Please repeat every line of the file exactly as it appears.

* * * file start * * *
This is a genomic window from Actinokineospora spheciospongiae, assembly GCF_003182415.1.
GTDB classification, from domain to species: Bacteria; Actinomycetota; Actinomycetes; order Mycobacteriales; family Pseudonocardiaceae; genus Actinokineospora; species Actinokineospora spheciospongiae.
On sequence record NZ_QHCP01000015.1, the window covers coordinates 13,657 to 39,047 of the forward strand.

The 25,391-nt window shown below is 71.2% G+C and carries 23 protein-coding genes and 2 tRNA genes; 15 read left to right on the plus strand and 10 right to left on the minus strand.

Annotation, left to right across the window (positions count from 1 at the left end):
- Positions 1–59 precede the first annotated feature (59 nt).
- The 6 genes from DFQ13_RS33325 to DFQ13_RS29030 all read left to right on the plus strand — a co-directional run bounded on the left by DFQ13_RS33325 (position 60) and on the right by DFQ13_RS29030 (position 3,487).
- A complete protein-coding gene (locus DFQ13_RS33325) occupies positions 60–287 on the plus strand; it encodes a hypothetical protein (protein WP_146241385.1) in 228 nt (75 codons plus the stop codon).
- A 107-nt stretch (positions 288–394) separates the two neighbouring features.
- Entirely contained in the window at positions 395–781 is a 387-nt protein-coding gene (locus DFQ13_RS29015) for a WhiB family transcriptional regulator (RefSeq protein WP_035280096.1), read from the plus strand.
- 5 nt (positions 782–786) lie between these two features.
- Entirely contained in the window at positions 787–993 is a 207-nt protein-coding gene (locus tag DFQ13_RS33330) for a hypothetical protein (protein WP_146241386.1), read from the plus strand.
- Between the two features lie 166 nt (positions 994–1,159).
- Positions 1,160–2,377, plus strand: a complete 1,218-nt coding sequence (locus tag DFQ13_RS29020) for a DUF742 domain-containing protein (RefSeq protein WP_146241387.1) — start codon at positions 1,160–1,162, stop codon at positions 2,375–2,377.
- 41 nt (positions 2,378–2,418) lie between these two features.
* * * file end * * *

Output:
This is a genomic window from Actinokineospora spheciospongiae, assembly GCF_003182415.1.
GTDB classification, from domain to species: Bacteria; Actinomycetota; Actinomycetes; order Mycobacteriales; family Pseudonocardiaceae; genus Actinokineospora; species Actinokineospora spheciospongiae.
On sequence record NZ_QHCP01000015.1, the window covers coordinates 13,657 to 39,047 of the forward strand.

The 25,391-nt window shown below is 71.2% G+C and carries 23 protein-coding genes and 2 tRNA genes; 15 read left to right on the plus strand and 10 right to left on the minus strand.

Annotation, left to right across the window (positions count from 1 at the left end):
- Positions 1–59 precede the first annotated feature (59 nt).
- The 6 genes from DFQ13_RS33325 to DFQ13_RS29030 all read left to right on the plus strand — a co-directional run bounded on the left by DFQ13_RS33325 (position 60) and on the right by DFQ13_RS29030 (position 3,487).
- A complete protein-coding gene (locus DFQ13_RS33325) occupies positions 60–287 on the plus strand; it encodes a hypothetical protein (protein WP_146241385.1) in 228 nt (75 codons plus the stop codon).
- A 107-nt stretch (positions 288–394) separates the two neighbouring features.
- Entirely contained in the window at positions 395–781 is a 387-nt protein-coding gene (locus DFQ13_RS29015) for a WhiB family transcriptional regulator (RefSeq protein WP_035280096.1), read from the plus strand.
- 5 nt (positions 782–786) lie between these two features.
- Entirely contained in the window at positions 787–993 is a 207-nt protein-coding gene (locus tag DFQ13_RS33330) for a hypothetical protein (protein WP_146241386.1), read from the plus strand.
- Between the two features lie 166 nt (positions 994–1,159).
- Positions 1,160–2,377, plus strand: a complete 1,218-nt coding sequence (locus tag DFQ13_RS29020) for a DUF742 domain-containing protein (RefSeq protein WP_146241387.1) — start codon at positions 1,160–1,162, stop codon at positions 2,375–2,377.
- 41 nt (positions 2,378–2,418) lie between these two features.